|Rob May of Backupify thinks technology could enable us to record every |
moment of our lives, and find information from those recordings effortlessly.
That's what could happen if we backed up our lifestream in the same way we back up our computers and smartphones.
Late last year, I interviewed Rob May of Backupify (excerpt below) in which he said he envisions a future in which all the bits and pieces and snippets of our lives will become saved, backed up, and searchable.
We (the general public, businesses, and of course those working in the technology sector specifically) believe now in the power of data, perhaps more so than the power of "knowledge," and definitely more so than the power of "information." I'm not saying data is more valuable. I'm saying we believe it has more power. You can't have information without data, after all.
The problem as I see it is that data is not memory or history. Hard data, hard evidence, is rarely what we use to piece together who we are and where we came from. We tell stories, which change and morph to better encapsulate the feeling of what happened—not "what happened" as in the evidence that was recorded. How we feel about something that happened in the past can often be more important than what happened. Our memory of an event influences that feeling. And memories are never reliable, especially the more often we remember them. Memories seem to rewrite themselves, according to research.
So what happens if we get to a technological point where it's possible to easily record and retrieve footage of every day, every meeting, every conversation, every lover's quarrel, every glance, every moment, but not through memory?
Rob May: I think we're going to see artificial intelligence advanced to the point where we're going to be able to augment our brains so that we don't have to remember so much.
Say you're talking to somebody and you think, "Oh, let me tell you about..." and it might be a restaurant or an idea or a book—whatever it is. Or, "my friend told me about... what was the name of it? Crap. I can't even remember who told me." But you'll remember some context, like, "We were sitting at that coffee shop," or "it was somebody from work." You'll have a partial recollection. The ability to go find that information—you can't search for that—but to have a service that would let you ask, "What was that book that Fred told me about over lunch a few weeks ago?"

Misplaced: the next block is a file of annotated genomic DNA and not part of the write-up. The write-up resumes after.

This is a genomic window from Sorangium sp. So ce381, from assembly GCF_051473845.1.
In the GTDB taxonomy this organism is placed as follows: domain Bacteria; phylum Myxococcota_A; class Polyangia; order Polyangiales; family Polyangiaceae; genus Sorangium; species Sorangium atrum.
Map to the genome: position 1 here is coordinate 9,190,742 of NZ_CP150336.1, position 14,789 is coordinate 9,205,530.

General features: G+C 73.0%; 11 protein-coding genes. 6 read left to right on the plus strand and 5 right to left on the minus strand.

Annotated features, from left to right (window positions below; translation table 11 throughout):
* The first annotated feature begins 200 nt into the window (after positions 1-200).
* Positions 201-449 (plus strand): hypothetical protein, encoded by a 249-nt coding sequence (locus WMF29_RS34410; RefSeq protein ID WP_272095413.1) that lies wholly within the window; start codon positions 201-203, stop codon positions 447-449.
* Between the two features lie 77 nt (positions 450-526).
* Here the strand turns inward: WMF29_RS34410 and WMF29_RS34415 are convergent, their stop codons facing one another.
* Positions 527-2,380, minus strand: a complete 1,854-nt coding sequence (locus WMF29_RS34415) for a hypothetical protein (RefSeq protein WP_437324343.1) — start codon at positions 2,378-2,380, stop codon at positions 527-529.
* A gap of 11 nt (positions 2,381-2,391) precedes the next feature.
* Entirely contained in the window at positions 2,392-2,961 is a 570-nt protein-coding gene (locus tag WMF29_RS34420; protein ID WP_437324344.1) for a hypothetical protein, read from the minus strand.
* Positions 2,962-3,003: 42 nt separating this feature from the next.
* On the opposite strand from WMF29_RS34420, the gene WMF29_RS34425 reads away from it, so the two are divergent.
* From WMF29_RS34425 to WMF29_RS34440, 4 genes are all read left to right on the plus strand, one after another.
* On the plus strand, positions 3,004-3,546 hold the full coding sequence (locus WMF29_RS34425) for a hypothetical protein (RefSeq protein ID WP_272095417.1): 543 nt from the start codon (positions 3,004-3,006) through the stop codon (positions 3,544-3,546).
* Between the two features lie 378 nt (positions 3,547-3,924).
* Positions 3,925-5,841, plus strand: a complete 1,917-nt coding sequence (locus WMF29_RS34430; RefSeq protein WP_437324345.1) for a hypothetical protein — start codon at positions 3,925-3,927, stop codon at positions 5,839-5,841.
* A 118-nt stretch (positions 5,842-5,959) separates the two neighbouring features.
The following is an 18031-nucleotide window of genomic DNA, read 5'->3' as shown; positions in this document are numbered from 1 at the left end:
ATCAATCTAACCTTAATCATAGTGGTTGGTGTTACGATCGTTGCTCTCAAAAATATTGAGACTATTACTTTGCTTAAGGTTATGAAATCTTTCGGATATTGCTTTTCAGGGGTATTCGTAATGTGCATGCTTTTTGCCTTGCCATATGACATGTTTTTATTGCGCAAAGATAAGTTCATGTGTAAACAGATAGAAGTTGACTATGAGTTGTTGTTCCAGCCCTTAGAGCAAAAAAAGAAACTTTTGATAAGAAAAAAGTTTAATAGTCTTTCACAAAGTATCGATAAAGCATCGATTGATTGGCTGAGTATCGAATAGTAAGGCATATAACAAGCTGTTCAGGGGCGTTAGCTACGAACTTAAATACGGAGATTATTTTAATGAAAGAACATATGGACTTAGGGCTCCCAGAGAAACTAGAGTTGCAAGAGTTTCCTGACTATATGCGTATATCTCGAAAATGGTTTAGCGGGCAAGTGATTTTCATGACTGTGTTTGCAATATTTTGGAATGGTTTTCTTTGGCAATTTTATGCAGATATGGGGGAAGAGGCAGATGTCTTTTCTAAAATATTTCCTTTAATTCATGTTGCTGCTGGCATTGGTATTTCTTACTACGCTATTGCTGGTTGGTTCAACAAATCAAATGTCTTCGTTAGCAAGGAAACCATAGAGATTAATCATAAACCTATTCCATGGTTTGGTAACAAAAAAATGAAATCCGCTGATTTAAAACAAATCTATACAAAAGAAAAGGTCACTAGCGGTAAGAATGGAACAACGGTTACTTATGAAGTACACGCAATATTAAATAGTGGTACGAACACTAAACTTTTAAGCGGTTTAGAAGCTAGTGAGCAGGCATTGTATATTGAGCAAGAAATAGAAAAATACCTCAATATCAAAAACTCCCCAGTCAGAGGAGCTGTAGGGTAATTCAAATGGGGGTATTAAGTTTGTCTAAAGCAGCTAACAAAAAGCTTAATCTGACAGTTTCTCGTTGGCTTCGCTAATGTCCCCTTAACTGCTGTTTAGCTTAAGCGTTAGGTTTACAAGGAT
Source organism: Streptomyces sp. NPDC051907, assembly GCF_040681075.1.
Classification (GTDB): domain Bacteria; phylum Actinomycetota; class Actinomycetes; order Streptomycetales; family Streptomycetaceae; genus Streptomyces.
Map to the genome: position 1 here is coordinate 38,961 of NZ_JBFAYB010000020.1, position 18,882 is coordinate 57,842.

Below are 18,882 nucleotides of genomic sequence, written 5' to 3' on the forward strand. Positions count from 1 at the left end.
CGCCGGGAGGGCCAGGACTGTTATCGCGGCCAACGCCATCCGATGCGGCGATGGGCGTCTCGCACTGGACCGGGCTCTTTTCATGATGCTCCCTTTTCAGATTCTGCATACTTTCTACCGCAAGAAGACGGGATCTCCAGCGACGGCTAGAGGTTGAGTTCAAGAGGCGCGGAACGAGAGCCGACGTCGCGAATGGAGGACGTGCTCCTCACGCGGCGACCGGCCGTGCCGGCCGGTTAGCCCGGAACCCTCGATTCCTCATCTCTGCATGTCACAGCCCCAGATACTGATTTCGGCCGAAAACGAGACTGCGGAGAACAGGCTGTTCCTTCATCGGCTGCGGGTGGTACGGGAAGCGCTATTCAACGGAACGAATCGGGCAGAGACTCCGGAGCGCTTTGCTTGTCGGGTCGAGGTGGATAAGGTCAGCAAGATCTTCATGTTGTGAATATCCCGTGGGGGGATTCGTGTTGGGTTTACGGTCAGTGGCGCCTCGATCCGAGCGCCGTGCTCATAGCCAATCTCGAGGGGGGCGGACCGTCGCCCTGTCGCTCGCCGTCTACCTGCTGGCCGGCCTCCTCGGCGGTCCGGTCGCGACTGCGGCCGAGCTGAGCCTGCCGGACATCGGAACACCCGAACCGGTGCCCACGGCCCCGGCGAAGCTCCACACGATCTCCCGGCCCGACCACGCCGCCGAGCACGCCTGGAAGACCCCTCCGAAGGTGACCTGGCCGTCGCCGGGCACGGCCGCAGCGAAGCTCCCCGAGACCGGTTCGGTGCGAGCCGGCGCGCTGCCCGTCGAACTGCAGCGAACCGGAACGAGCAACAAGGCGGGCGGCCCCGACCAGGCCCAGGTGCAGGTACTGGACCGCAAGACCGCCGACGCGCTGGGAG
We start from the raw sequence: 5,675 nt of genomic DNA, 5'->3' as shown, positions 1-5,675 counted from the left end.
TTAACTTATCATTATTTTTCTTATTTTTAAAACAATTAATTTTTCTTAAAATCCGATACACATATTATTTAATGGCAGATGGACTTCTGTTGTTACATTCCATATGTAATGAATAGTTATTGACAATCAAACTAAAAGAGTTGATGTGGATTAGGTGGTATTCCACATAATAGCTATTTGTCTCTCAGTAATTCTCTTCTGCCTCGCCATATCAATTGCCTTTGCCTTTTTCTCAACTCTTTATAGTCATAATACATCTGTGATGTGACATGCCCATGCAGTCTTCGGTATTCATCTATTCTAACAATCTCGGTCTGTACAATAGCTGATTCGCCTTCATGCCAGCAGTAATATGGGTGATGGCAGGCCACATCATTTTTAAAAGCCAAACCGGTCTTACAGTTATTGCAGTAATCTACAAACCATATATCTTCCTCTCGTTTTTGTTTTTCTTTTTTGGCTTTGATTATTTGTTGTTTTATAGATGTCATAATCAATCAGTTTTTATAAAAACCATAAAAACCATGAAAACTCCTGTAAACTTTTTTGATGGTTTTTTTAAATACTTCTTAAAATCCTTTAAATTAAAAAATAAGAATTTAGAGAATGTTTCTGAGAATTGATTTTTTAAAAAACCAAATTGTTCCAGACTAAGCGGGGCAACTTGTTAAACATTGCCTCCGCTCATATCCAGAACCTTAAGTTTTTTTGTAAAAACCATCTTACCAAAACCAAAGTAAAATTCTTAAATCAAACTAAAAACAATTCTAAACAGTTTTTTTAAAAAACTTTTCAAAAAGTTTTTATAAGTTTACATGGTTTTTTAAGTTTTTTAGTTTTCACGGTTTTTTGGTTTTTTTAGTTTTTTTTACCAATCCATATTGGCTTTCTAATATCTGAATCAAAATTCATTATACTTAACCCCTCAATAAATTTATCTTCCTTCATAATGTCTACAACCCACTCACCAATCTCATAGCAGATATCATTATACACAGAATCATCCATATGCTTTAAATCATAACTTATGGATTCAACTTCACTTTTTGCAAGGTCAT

Imagine if we have tools that can record your whole life, and you could go back and recall a conversation or recall the tweet, or the note, or the email, or whatever, and find it. Right now, if you don't know the name of something, it's hard to find.
So I think one thing you'll see is automated agents that access our data and do things to it that make it relevant to you at certain points in your life in time when you need it.
The second thing I think we'll see is a closer augmentation directly with humans. I'm a big fan of Ray Kurzweil's The Singularity. I think it's going to happen. If you look out a decade or maybe two decades, the brain-machine interfaces will bring new advancements. I think we're going to be automated with chips that are going to be able to call on our own big data libraries. Everything that's ever happened to us we won't keep in conscious memory, but we'll easily be able to access via these interfaces if we want to.
It will change a lot of social relationships. I'm a believer that many of our social relationships are built on little white lies, or that we don't remember things clearly, or stories that grow bigger over time, or legendary stories. And all of that will stop, because everybody will remember how something happened.
Jill Duffy: Or they'll have all the notes from their perspective, at least.
Rob May: It could lead to the entire breakdown of society [laughs]!